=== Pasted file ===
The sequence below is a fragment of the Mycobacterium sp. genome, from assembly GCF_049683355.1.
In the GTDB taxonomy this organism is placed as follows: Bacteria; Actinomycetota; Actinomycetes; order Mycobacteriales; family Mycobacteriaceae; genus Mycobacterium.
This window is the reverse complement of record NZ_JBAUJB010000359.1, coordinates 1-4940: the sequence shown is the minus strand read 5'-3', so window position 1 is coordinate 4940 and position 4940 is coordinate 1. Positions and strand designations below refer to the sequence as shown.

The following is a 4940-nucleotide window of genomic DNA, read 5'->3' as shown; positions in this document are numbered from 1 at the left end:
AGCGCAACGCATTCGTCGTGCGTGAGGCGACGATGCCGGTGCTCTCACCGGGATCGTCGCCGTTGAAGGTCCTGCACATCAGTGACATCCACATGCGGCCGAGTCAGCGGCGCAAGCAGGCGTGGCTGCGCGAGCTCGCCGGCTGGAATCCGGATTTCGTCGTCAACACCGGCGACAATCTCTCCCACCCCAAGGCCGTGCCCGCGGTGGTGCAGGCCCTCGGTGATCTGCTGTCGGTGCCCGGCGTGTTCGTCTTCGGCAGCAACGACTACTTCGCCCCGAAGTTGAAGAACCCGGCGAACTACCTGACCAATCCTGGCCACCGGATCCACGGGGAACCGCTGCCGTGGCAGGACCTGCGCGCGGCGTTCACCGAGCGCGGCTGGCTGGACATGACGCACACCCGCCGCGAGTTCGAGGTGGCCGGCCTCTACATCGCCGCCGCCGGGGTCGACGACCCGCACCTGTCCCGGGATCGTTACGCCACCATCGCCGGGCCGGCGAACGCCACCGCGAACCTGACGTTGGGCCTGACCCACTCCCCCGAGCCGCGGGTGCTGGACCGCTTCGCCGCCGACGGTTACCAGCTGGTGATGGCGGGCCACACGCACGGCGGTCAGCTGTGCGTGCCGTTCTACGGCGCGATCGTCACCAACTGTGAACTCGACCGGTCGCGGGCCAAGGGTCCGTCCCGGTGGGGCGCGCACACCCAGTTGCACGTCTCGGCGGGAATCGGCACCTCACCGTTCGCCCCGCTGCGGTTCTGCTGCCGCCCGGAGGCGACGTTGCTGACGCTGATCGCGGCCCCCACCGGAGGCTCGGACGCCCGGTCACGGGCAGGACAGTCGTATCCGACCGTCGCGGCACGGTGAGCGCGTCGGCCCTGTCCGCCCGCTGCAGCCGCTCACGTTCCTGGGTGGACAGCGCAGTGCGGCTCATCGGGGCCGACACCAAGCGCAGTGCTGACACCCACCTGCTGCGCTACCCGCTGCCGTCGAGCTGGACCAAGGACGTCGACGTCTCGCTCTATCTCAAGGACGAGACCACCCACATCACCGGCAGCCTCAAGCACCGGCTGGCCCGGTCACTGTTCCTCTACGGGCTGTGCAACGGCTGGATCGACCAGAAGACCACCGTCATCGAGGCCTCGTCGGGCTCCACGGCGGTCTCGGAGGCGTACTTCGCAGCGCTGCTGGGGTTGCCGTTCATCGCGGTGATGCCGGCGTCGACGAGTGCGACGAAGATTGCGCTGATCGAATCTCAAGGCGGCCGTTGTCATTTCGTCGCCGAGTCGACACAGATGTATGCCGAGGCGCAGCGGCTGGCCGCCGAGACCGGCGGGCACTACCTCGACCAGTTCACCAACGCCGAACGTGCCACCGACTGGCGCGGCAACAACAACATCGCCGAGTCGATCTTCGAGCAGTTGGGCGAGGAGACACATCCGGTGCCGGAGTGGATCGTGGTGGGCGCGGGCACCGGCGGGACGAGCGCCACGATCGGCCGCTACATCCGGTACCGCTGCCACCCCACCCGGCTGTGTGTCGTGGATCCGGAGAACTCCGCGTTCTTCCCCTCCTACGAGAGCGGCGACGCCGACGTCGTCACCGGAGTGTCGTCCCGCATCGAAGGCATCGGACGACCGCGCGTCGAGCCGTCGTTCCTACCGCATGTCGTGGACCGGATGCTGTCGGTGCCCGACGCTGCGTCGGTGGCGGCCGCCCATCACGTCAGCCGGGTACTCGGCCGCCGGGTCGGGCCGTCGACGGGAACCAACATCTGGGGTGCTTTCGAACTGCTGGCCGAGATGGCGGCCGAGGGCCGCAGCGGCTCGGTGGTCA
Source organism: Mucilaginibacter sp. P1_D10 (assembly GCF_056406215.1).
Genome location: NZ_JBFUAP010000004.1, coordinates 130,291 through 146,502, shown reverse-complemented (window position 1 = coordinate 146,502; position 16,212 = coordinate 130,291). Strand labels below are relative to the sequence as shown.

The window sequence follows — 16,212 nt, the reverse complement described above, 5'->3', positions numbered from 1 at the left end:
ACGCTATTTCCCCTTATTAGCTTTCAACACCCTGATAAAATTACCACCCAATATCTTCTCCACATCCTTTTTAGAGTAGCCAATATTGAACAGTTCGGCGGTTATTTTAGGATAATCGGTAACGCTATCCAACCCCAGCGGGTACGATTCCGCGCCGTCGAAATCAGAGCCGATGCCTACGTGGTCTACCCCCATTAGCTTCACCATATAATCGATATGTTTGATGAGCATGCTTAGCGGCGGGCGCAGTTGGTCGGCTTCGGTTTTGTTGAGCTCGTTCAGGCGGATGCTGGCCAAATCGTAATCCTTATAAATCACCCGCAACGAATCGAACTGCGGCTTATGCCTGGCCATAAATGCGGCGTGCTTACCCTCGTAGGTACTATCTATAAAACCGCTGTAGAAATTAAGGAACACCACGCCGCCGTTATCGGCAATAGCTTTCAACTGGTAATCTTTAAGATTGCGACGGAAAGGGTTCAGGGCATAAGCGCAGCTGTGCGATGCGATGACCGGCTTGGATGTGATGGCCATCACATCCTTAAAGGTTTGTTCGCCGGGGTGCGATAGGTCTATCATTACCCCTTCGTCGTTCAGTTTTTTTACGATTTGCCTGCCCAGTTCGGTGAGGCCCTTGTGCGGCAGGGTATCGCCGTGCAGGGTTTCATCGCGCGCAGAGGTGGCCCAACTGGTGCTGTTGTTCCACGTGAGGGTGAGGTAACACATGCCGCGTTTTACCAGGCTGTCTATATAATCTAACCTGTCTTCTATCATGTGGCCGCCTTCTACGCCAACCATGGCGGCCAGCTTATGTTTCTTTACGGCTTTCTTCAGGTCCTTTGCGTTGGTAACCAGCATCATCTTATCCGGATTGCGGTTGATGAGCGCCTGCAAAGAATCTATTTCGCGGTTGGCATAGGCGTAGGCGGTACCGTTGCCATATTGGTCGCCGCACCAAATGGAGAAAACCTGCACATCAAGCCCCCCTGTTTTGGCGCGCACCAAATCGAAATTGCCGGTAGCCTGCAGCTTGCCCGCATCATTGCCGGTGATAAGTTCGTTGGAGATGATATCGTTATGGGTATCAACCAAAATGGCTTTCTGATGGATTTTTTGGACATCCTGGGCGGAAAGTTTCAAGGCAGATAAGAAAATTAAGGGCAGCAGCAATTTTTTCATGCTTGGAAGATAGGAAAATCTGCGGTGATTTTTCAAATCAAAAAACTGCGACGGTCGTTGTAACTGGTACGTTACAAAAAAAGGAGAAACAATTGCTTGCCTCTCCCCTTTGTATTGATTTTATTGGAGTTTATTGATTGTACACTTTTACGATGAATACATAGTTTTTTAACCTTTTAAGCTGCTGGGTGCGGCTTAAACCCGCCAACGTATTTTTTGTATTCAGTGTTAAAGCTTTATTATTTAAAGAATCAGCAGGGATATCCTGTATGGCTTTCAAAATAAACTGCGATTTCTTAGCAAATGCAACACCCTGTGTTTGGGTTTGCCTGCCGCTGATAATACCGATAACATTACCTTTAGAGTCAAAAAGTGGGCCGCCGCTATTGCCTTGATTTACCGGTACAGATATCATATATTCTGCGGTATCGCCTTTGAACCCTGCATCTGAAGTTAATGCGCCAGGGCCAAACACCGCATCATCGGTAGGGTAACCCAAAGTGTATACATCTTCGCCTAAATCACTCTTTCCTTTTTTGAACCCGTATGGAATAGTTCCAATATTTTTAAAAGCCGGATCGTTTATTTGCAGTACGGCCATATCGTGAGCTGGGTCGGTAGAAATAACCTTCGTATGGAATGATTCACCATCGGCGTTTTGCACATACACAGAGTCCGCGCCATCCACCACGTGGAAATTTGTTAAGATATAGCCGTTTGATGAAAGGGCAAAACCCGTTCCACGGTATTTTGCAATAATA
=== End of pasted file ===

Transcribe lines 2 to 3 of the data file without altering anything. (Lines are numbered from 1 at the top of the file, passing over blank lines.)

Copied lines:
In the GTDB taxonomy this organism is placed as follows: Bacteria; Actinomycetota; Actinomycetes; order Mycobacteriales; family Mycobacteriaceae; genus Mycobacterium.
This window is the reverse complement of record NZ_JBAUJB010000359.1, coordinates 1-4940: the sequence shown is the minus strand read 5'-3', so window position 1 is coordinate 4940 and position 4940 is coordinate 1. Positions and strand designations below refer to the sequence as shown.